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Sky Lakes Medical Center, Inc. v. State

Court of Appeals of Oregon

September 11, 2019

SKY LAKES MEDICAL CENTER, INC., Petitioner,
v.
CITY OF KLAMATH FALLS; State of Oregon Department of Administrative Services; Department of Human Services;and Klamath Falls Holdings, LLC, Respondents.

          Argued and submitted August 9, 2019

          Land Use Board of Appeals 2019019

          Josh Newton argued the cause for petitioner. Also on the brief was Karnopp Petersen LLP.

          Garrett K. West argued the cause for respondents City of Klamath Falls and Klamath Falls Holdings, LLC. Also on the joint brief were Jarvis, Dreyer, Glatte & Larsen, LLP, and Michael Swanson.

          Ellen F. Rosenblum, Attorney General, Benjamin Gutman, Solicitor General, and Denise G. Fjordbeck, Assistant Attorney General, fled the brief for respondents State of Oregon Department of Administrative Services and Department of Human Services.

          Before Lagesen, Presiding Judge, and Powers, Judge, and Kistler, Senior Judge.

         Case Summary:

         Sky Lakes Medical Center, Inc., petitions for review of a final order of the Land Use Board of Appeals (LUBA) affirming the Klamath Falls City Council's approval of a conditional use permit for a three-story office building. The building was to be leased to the Department of Human Services. Petitioner assigns error to LUBA's conclusion that the city plausibly construed certain provisions of its own Community Development Ordinance (CDO) when it determined that the "principal use" of the building is "government office" and not "social service."

         Held:

         Under Siporen v. City of Medford, 349 Or. 247, 262, 243 P.3d [299 Or.App. 344] 776 (2010), LUBA correctly determined that it was required to accept the city's interpretation of its own CDO.

         [299 Or.App. 345] LAGESEN, P. J.

         Sky Lakes Medical Center, Inc. (petitioner), has petitioned for judicial review of a final order of the Land Use Board of Appeals (LUBA). ORS 197.850. In that order, LUBA affirmed in part and remanded in part decisions by the Klamath Falls City Council that approved respondent Klamath Falls Holdings' applications for a conditional use permit and site design review for a three-story office building to be constructed in a Mixed Use (MU) zone in the city's downtown central business district. On review to determine whether LUBA's order is "unlawful in substance," ORS l97.85O(9)(a), we affirm.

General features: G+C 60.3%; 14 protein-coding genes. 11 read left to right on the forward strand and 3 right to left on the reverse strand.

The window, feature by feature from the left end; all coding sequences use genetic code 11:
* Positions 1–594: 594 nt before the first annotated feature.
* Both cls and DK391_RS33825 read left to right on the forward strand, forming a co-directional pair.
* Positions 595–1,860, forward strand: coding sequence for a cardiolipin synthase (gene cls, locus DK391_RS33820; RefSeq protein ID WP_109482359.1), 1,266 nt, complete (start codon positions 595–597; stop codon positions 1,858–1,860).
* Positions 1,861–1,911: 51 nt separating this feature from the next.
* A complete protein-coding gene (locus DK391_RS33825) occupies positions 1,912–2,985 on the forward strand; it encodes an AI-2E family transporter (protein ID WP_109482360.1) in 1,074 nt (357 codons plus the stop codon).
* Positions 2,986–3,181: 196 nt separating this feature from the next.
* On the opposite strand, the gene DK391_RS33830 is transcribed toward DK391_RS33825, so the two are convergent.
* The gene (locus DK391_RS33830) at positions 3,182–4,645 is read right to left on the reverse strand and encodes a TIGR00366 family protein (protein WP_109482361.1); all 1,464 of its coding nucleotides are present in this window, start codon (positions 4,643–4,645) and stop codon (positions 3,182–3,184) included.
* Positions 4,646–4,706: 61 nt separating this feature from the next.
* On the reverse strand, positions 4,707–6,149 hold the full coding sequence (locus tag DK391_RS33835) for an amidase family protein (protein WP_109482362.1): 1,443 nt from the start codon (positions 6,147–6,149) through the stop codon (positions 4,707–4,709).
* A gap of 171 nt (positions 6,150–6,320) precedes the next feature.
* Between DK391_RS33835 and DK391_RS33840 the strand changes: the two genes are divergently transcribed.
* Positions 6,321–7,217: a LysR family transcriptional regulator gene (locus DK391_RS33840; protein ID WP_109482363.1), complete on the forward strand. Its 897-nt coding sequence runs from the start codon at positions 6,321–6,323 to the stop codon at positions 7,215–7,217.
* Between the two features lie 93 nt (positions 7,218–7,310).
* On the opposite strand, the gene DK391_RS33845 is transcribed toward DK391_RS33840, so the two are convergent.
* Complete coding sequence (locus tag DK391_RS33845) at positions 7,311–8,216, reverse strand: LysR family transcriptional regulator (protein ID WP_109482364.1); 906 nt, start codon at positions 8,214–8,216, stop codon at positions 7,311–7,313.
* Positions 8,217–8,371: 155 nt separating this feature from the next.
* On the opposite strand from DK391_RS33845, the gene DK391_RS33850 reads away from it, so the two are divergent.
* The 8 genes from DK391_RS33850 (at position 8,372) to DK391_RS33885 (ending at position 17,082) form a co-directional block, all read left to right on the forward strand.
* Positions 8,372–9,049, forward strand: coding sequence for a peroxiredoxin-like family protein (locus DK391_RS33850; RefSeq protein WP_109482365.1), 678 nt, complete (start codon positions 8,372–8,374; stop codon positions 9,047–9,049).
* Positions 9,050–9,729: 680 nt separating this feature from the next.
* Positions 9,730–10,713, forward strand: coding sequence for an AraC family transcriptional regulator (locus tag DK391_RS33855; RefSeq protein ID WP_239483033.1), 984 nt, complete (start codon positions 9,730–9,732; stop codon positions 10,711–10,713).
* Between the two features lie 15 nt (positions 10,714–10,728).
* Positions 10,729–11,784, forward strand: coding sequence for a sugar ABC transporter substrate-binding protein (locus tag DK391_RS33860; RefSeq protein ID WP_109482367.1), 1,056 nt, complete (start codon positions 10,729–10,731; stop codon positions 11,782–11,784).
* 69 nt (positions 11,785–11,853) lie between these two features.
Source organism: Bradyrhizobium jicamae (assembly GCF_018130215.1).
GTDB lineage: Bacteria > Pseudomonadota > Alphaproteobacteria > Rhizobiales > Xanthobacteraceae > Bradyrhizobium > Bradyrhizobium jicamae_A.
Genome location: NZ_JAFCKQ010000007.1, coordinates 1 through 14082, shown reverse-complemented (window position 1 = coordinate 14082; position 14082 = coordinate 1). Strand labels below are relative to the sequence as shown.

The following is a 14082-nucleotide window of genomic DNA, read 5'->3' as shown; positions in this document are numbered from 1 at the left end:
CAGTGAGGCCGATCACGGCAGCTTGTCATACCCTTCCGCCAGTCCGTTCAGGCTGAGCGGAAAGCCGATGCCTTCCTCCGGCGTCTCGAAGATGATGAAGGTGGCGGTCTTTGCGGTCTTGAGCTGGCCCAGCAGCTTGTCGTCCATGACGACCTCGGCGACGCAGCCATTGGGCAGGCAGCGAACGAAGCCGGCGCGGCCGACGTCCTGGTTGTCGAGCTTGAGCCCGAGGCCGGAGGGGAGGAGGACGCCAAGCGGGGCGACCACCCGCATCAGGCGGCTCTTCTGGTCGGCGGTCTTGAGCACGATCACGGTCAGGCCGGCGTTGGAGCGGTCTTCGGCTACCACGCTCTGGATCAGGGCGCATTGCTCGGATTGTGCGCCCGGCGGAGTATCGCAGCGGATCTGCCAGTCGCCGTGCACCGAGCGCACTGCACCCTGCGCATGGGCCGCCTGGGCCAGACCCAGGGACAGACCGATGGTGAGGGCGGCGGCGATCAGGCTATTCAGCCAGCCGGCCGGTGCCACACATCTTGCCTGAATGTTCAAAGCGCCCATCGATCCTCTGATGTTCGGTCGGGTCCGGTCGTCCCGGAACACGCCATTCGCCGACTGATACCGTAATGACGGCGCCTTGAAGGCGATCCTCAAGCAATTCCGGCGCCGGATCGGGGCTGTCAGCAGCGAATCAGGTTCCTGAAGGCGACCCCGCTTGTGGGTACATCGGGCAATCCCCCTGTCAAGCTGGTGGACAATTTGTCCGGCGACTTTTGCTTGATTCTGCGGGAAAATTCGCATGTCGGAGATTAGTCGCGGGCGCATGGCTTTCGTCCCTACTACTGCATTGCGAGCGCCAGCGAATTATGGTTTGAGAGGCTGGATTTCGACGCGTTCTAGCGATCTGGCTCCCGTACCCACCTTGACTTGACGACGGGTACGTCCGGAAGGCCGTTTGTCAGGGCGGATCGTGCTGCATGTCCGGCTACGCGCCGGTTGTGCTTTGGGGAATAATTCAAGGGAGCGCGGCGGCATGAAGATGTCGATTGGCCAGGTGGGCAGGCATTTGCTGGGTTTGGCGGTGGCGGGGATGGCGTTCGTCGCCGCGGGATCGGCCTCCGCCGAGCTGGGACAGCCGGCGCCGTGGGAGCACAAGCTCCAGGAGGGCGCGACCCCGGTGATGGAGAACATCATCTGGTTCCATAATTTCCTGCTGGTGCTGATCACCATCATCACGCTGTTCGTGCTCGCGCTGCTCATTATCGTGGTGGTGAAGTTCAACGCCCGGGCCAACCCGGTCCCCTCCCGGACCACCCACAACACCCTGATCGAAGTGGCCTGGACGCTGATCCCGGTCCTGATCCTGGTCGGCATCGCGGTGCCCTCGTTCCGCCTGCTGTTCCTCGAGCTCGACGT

The plan for the building is that respondent Department of Human Services (DHS) will lease the building in its entirety for the purpose of operating a "DHS MultiService Center," which will permit DHS to consolidate its Klamath Falls operations at a single location. DHS plans to use the first floor of the building to provide a variety of direct services to the public, and DHS also will sublease some portion of the first floor to another service provider, Klamath Basin Behavioral Health. DHS intends to use the other two floors as office space for DHS employees. Approximately 265 DHS employees will work in the building. The issue posed by petitioner is whether LUBA erred in concluding that the city plausibly construed certain provisions of its own Community Development Ordinance (CDO) when it determined that the "principal use"[1] of the building is "government office, "[2] and not "social service" (a term the CDO does not define). That issue matters to the parties because, under the CDO, only one "principal use" is permitted per lot. If the building's "principal use" is "social service," as petitioner contends, that use would not be an allowed "principal use" in the city's MU zone. In petitioner's view, the CDO, correctly interpreted, required the city to conclude that "social service" is the "principal use" of the building, and LUBA erred in accepting the city's contrary interpretation.

         [299 Or.App. 346] Under ORS 197.829(1), LUBA is required to accept a local government's interpretation of its own land use ordinance if that interpretation "plausibly accounts for the text and context" of the ordinance. Siporen v. City of Medford,349 Or. 247, 262, 243 P.3d 776 (2010). Here, LUBA did what it was supposed to do under ORS 197.829(1), as interpreted by Siporen. The city supplied a considered analysis of how its interpretation accounts for the text and context of the pertinent provisions of CDO 10.010 and CDO 12.000.[3] In particular, the city observed that the plain terms of the definition of "government office" in CDO 10.010-"[a]n office where government employees work"-capture the proposed predominant use of the building: an office building where DHS employees will work. Then, analyzing the context of the term "government office," the city explained how that context demonstrated that the fact that DHS operations included a social services "component" did not transform its predominant use into "social services" for purposes of the code. The city observed that other public uses identified in CDO 12.000, such as churches, schools, parks and recreation facilities, hospitals, and fraternal lodges, often ...


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